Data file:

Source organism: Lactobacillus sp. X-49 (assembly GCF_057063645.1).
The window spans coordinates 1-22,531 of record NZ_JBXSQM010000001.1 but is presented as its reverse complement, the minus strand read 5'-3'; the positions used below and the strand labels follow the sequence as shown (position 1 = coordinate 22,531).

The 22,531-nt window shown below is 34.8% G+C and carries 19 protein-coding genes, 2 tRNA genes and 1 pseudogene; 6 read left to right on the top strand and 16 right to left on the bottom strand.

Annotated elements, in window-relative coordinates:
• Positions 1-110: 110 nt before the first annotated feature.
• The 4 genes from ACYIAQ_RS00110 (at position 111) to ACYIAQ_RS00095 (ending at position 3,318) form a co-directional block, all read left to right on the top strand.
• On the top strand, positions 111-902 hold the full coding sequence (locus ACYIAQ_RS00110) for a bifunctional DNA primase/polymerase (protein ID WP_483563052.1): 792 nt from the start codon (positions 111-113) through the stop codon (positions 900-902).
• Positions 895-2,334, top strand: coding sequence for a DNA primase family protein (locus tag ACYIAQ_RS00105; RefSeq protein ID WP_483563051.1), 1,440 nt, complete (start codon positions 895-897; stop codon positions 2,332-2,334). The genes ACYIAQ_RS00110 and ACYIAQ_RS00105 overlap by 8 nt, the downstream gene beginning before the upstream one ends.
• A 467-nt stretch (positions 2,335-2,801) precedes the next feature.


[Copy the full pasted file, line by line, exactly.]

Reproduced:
Source organism: Lactobacillus sp. X-49 (assembly GCF_057063645.1).
The window spans coordinates 1-22,531 of record NZ_JBXSQM010000001.1 but is presented as its reverse complement, the minus strand read 5'-3'; the positions used below and the strand labels follow the sequence as shown (position 1 = coordinate 22,531).

The 22,531-nt window shown below is 34.8% G+C and carries 19 protein-coding genes, 2 tRNA genes and 1 pseudogene; 6 read left to right on the top strand and 16 right to left on the bottom strand.

Annotated elements, in window-relative coordinates:
• Positions 1-110: 110 nt before the first annotated feature.
• The 4 genes from ACYIAQ_RS00110 (at position 111) to ACYIAQ_RS00095 (ending at position 3,318) form a co-directional block, all read left to right on the top strand.
• On the top strand, positions 111-902 hold the full coding sequence (locus ACYIAQ_RS00110) for a bifunctional DNA primase/polymerase (protein ID WP_483563052.1): 792 nt from the start codon (positions 111-113) through the stop codon (positions 900-902).
• Positions 895-2,334, top strand: coding sequence for a DNA primase family protein (locus tag ACYIAQ_RS00105; RefSeq protein ID WP_483563051.1), 1,440 nt, complete (start codon positions 895-897; stop codon positions 2,332-2,334). The genes ACYIAQ_RS00110 and ACYIAQ_RS00105 overlap by 8 nt, the downstream gene beginning before the upstream one ends.
• A 467-nt stretch (positions 2,335-2,801) precedes the next feature.